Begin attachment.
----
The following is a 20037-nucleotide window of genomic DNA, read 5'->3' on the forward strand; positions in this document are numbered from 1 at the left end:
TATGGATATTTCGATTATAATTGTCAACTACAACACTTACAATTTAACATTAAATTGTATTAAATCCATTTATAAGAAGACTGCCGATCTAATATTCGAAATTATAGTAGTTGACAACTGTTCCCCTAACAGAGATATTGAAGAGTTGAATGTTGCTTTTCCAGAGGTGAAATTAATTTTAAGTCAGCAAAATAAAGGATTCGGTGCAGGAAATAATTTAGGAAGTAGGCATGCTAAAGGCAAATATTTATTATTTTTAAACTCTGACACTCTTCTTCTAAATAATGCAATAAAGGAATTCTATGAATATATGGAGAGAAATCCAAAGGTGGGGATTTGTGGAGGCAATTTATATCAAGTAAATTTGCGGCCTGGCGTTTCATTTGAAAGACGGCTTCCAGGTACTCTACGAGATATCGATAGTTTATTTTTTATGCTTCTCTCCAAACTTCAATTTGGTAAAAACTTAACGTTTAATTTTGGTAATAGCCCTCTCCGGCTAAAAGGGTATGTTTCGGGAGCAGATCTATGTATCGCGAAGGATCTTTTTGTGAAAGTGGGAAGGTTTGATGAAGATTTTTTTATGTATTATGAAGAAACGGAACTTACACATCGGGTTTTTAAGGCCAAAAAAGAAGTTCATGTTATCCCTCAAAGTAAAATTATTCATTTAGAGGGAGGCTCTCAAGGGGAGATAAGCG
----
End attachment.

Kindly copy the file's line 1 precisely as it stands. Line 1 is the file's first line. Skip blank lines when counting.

The following is a 20037-nucleotide window of genomic DNA, read 5'->3' on the forward strand; positions in this document are numbered from 1 at the left end: